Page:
On September 24, 2021, the Safer Federal Workforce Task Force issued its guidance (the “Guidance”) on implementing President Biden’s Executive Order 14042 on Ensuring Adequate COVID Safety Protocols for Federal Contractors (“EO 14042”). As expected, for covered contracts over $250,000, the Guidance made clear that covered employees will be required to be fully vaccinated and there will not be an option for frequent testing in lieu of vaccination. There will be an exception for those requiring disability or religious accommodations. Beyond that certainty and the establishment of December 8, 2021, as the date on which all covered employees must be fully vaccinated, the broadly worded Guidance should put all federal contractors/subcontractors on notice that regardless of number of employees, value of contract, or type of contract, there is at least a possibility that they will be subject to some vaccination requirement. There already have been federal court complaints filed contesting the constitutionality of EO 14042, and requesting immediate injunctive relief, and we expect there may be more challenging the Guidance. The remainder of this Alert will discuss what we know and what issues remain open for further guidance and interpretation.
What contractors are covered? EO 14042 only mandates agencies to require compliance with the Guidance by contractors who enter into a covered contract on or after October 15 and have a contract or contract-like instrument of the following types: procurement contracts or contract-like instruments for services, construction, or a leasehold interest in real property; contracts or contract-like instruments for services covered by the Service Contract Act, 41 U.S.C. 6701 et seq.; contracts or contract-like instruments for concessions, including any concessions contract excluded by Department of Labor regulations at 29 C.F.R. 4.133(b); or contracts or contract-like instruments entered into with the Federal Government in connection with Federal property or lands and related to offering services for Federal employees, their dependents, or the general public.
While the enumeration of covered contracts is similar to Executive Orders on Minimum Wage and Paid Sick Leave, unlike the way those Orders have been implemented, EO 14042 does not appear to be limited to service contracts subject to the Service Contract Act or construction contracts subject to the Davis Bacon Act. Accordingly, contractors providing services or working on federal construction projects can expect to see the vaccination clause in their contracts over $250,000 (which is the general Federal Acquisition Regulation (“FAR”) Simplified Acquisition Threshold applicable to most contracts) issued after October 15, if not before.
Manufacturing contractors and smaller service or construction contractors must also remain vigilant. Consistent with the EO, the Guidance not only permits, but strongly encourages executive branch agencies, such as Department of Defense, and independent establishments such as the Consumer Product Safety Commission, to incorporate a clause into contracts not otherwise covered, including “a contract or subcontract for the manufacturing of products,” contracts with a value of $250,000 or less, and contracts signed before October 15.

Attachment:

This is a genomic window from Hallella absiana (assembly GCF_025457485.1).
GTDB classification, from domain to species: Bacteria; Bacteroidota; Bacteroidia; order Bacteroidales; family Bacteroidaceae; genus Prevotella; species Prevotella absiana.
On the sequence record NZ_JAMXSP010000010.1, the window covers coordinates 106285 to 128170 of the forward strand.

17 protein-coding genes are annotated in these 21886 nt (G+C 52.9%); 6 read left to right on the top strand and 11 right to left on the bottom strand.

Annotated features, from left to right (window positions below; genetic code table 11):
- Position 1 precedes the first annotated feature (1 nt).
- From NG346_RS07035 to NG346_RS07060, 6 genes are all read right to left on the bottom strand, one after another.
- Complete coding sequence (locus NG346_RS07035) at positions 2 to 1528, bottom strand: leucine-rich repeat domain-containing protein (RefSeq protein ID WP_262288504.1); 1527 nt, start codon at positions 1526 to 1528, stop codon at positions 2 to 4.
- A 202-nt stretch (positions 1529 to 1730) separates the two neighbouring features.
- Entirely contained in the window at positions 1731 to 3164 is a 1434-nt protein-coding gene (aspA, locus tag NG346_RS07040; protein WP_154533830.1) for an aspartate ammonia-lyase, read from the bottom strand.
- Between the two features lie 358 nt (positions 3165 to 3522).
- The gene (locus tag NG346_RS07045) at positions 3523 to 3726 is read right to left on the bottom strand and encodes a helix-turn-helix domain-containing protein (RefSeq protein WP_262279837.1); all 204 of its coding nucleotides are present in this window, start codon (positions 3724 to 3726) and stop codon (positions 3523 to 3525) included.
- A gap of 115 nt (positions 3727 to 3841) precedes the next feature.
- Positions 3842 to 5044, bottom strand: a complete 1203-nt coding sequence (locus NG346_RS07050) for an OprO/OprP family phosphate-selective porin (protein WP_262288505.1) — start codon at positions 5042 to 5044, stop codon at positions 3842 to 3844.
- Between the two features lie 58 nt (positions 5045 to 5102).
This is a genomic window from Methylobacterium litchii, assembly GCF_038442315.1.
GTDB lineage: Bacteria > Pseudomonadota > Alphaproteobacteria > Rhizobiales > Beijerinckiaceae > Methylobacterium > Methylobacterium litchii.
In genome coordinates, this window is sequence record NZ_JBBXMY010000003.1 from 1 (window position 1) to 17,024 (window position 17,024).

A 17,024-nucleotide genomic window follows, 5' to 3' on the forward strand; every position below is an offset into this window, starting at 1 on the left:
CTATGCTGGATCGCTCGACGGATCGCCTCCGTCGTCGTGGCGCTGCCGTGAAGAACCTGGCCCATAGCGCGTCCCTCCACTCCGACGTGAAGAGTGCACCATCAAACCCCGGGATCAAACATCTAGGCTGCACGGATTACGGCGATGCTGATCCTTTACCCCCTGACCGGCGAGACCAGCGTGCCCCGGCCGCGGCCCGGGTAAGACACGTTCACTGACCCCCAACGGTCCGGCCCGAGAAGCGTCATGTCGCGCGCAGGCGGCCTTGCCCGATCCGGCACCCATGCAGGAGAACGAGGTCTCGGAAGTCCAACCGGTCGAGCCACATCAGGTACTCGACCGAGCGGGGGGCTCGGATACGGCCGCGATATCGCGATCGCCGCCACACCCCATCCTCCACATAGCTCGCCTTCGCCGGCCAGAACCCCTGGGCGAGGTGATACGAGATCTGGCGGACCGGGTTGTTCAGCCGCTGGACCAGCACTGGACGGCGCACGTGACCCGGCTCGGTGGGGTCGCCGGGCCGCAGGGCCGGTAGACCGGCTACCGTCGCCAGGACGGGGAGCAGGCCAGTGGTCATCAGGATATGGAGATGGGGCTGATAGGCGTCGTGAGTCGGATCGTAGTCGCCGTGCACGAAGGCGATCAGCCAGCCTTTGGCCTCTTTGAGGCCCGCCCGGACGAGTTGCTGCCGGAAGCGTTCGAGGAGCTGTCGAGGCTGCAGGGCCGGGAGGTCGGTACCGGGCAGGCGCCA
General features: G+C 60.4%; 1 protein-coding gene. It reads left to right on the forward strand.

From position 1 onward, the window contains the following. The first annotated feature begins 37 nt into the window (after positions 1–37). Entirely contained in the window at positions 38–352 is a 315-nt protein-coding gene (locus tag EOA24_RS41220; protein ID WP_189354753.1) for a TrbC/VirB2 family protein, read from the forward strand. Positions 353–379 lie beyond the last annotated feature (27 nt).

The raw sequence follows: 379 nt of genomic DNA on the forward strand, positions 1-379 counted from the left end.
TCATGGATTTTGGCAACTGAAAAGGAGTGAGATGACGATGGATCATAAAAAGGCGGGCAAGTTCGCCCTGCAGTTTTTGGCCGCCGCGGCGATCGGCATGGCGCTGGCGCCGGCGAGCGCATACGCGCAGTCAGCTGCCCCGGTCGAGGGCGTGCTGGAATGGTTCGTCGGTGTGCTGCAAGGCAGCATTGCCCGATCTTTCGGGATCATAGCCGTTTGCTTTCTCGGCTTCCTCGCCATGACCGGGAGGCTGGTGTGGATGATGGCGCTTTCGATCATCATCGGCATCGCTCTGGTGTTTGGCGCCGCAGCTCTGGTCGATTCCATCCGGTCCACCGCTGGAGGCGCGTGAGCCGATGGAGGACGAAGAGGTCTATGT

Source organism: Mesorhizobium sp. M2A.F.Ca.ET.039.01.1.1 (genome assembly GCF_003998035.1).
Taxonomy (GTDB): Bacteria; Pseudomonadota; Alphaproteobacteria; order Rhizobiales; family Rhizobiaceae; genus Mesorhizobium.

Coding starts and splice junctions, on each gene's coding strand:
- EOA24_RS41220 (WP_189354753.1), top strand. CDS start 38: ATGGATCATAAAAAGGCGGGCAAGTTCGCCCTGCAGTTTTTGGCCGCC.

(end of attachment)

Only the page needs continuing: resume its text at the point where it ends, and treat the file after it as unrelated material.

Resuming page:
As a result, any contractor at any level with a contract including a clause requiring compliance with “guidance for contractor or subcontractor workplace locations published by the Safer Federal Workforce Task Force” will be a covered contractor and is expected to comply with the Task Force Guidance. While grants and certain contracts with Indian Tribes remain excluded, there appears to be no limit at this time as to what other type of federal contract may include this language.
Additionally, the Guidance strongly encourages covered contractors to support the vaccination mission by incorporating a mandate into their non-covered contracts with those who perform work at a covered contractor workplace but who do not work on or in connection with a federal contract, such as contracts or agreements related to the provision of food services, onsite security, and groundskeeping.
When does coverage start? EO 14042 requires covered contracts entered into after October 15, 2021, to have the clause mandating vaccinations. However, agencies are encouraged to work to include compliance with the safety protocols in contracts before October 15 and to take any allowable action to modify existing contracts to bring them into compliance. Contractors currently holding indefinite delivery vehicles or master purchase agreements should be aware that job letters, task orders, and purchase orders under those existing contracts are considered contracts or contract-like instruments and those issued after October 15 most likely will include the vaccination requirement.
Who must be vaccinated? All full-time and part-time employees working on or in connection with a covered contract (including fully remote employees but excluding employees solely performing work outside the United States) must be fully vaccinated. In addition, the vaccination requirement extends to the contractor’s full-time and part-time employees working in the same workplace as an employee working on or in connection with a covered contract, even if the other employees are not working on or in connection with a covered contract.